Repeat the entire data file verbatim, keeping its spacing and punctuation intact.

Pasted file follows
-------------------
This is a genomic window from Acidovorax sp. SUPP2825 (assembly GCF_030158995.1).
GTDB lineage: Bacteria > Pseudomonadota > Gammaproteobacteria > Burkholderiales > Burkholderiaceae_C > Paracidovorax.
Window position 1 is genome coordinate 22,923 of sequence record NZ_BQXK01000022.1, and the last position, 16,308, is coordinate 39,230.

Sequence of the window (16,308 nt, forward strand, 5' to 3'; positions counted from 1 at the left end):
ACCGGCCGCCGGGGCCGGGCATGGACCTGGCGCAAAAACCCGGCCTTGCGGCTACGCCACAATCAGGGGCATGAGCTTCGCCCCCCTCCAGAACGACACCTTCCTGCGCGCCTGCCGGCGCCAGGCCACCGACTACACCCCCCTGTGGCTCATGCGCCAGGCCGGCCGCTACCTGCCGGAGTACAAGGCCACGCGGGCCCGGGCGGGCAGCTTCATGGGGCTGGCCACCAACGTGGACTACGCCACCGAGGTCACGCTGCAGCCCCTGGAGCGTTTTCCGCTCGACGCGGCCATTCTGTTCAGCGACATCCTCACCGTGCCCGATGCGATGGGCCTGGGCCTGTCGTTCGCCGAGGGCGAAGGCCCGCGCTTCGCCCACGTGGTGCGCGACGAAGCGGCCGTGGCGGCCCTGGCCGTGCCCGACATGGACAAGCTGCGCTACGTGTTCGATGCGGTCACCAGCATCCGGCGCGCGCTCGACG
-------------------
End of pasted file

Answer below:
This is a genomic window from Acidovorax sp. SUPP2825 (assembly GCF_030158995.1).
GTDB lineage: Bacteria > Pseudomonadota > Gammaproteobacteria > Burkholderiales > Burkholderiaceae_C > Paracidovorax.
Window position 1 is genome coordinate 22,923 of sequence record NZ_BQXK01000022.1, and the last position, 16,308, is coordinate 39,230.

Sequence of the window (16,308 nt, forward strand, 5' to 3'; positions counted from 1 at the left end):
ACCGGCCGCCGGGGCCGGGCATGGACCTGGCGCAAAAACCCGGCCTTGCGGCTACGCCACAATCAGGGGCATGAGCTTCGCCCCCCTCCAGAACGACACCTTCCTGCGCGCCTGCCGGCGCCAGGCCACCGACTACACCCCCCTGTGGCTCATGCGCCAGGCCGGCCGCTACCTGCCGGAGTACAAGGCCACGCGGGCCCGGGCGGGCAGCTTCATGGGGCTGGCCACCAACGTGGACTACGCCACCGAGGTCACGCTGCAGCCCCTGGAGCGTTTTCCGCTCGACGCGGCCATTCTGTTCAGCGACATCCTCACCGTGCCCGATGCGATGGGCCTGGGCCTGTCGTTCGCCGAGGGCGAAGGCCCGCGCTTCGCCCACGTGGTGCGCGACGAAGCGGCCGTGGCGGCCCTGGCCGTGCCCGACATGGACAAGCTGCGCTACGTGTTCGATGCGGTCACCAGCATCCGGCGCGCGCTCGACG